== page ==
6 Is the son of Lamor returned; or is it the sound of his ghost? Hast thou fallen on the banks of Carun, son of the aged Lamor? Or, if I hear the sound of Hidala lan's feet, where are the mighty in war? Where are my people, Hidallan, that were wont to return with their echoing shields ? Have they fallen on the banks of Carun?"

“ No:" replied the sighing youth, " the people of Lamor live. They are renowned in battle, my father; but Hidallan is renowned no more. I must sit alone or the banks of Balva, when the roar of the battle grows."

• But thy fathers never sat alone,” replied the rising pride of Lamor. “ They never sat alone on the banks

This is perhaps that small stream still retaining the name of Balva, which is hrough the romantic valley of Glentivar in Stirlingshire. Balra signifies asics tream: and Gleptirer, the secuestered vale.

of Balva, when the roar of battle rose. Dost thou not behold that tomb! Mine cyes discern it not; there rests the noble Garmallon who never fed in war. Come, thou renowned in battle, he says, come to thy father's tomb. How am I renowned Garmallon? my son has fied from war !"

“ King of the streamy Balva !” said Hidallan with a sigh, “ why dost thou torment my soul? Lamor, I never feared. Fingal was sad for Comala, and denied his wars Hidallan: Go to the grey streams of thy land, he said, and moulder like a leafless oak, which the winds have bent over Balva, never more to grow!"

“ And must I hear," Lamor replied, “ the lonely tread of Hidallan's feet? When thousands are renowned in battle, shall he bend over my grey streams? Spirit of the noble Garmallon! carry Lamor to his place : his! eyes are dark; his soul is sad : and his son has lost his fame!”

" Where,” said the youth, 5 shall I search for fame to gladden the soul of Lamor? From whence shall I return with renown, that the sound of my arms may be pleasant in his ear? If I go to the chase of hinds, my name will not be heard. Lamor will not feel my dogs with his hands, glad at my arrival from the hill. He will not enquire of his mountains, or of the dark brown deer of his desarts.”

“ I must fall," said Lamor, “ like a leafless oak: it grew on a rock, but the winds have overturned it. My ghost will he seen on my hills, mournful for my young Hidallan. Will not ye, ye mists, as ye rise, hide him from my sight? My son! go to Lamor's hall: there the arms of our fathers hang. Bring the sword of Garmallon; he took it from a foe.”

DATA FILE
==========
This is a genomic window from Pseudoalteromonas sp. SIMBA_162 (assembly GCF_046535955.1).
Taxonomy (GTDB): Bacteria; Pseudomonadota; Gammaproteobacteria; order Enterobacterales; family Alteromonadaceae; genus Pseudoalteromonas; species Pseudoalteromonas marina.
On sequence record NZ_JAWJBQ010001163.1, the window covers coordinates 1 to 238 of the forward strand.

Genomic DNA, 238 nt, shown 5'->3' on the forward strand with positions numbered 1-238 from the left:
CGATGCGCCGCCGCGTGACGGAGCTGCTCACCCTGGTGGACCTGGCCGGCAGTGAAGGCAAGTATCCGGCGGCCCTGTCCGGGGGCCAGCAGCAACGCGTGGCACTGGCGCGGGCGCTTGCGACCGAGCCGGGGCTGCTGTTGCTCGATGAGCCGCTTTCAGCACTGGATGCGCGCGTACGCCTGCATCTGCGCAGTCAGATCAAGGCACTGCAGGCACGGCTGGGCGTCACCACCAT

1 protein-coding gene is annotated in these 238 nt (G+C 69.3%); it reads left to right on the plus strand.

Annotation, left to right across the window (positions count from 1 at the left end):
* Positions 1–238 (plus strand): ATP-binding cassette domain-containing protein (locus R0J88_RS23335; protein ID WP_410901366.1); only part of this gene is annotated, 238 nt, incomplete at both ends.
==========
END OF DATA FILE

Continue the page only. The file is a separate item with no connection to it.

He went and brought the sword with all its studded thongs. He gave it to his father. The grey-haired hero felt the point with his hand.

“ My son lead me to Garmallon's tomb: it rises beside that rustling tree. The long grass is withered heard the breeze whistling there. A little fountain m

murs near, and sends its waters to Belva. There let me rest; it is noon : and the sun is on our fields.” . He led him to Garmallon's tomb. Lamor pierced the side of his son. They sleep together; and their ancient halls moulder on Balva's banks. Ghosts are seen there at noon: the valley is silent, and the people shun the place of Lamor.

“ Mournful is thy tale,” said Oscar, “ son of the times of old! My soul sighs for Hidallan; he fell in the days of his youth. He flies on the blast of the desart, and his wandering is in a foreign land. Sons of the echoing Morven! draw near to the foes of Fingal. Send the night away in songs; and watch the strength of Caros. Oscar goes to the people of other times; to the shades of silent Ardven; where his fathers sit dim in their clouds, and behold the future war. And art thou there, Hidallan, like a half-extinguished meteor? Come to my sight, in thy sorrow, chief of the roaring Balva!"